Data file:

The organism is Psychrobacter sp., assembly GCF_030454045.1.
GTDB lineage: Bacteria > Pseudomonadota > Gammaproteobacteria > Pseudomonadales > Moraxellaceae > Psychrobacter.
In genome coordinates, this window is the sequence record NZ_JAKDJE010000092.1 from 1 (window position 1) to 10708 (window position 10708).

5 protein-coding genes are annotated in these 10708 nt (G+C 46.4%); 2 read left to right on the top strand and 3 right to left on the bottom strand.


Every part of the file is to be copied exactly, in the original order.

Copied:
The organism is Psychrobacter sp., assembly GCF_030454045.1.
GTDB lineage: Bacteria > Pseudomonadota > Gammaproteobacteria > Pseudomonadales > Moraxellaceae > Psychrobacter.
In genome coordinates, this window is the sequence record NZ_JAKDJE010000092.1 from 1 (window position 1) to 10708 (window position 10708).

5 protein-coding genes are annotated in these 10708 nt (G+C 46.4%); 2 read left to right on the top strand and 3 right to left on the bottom strand.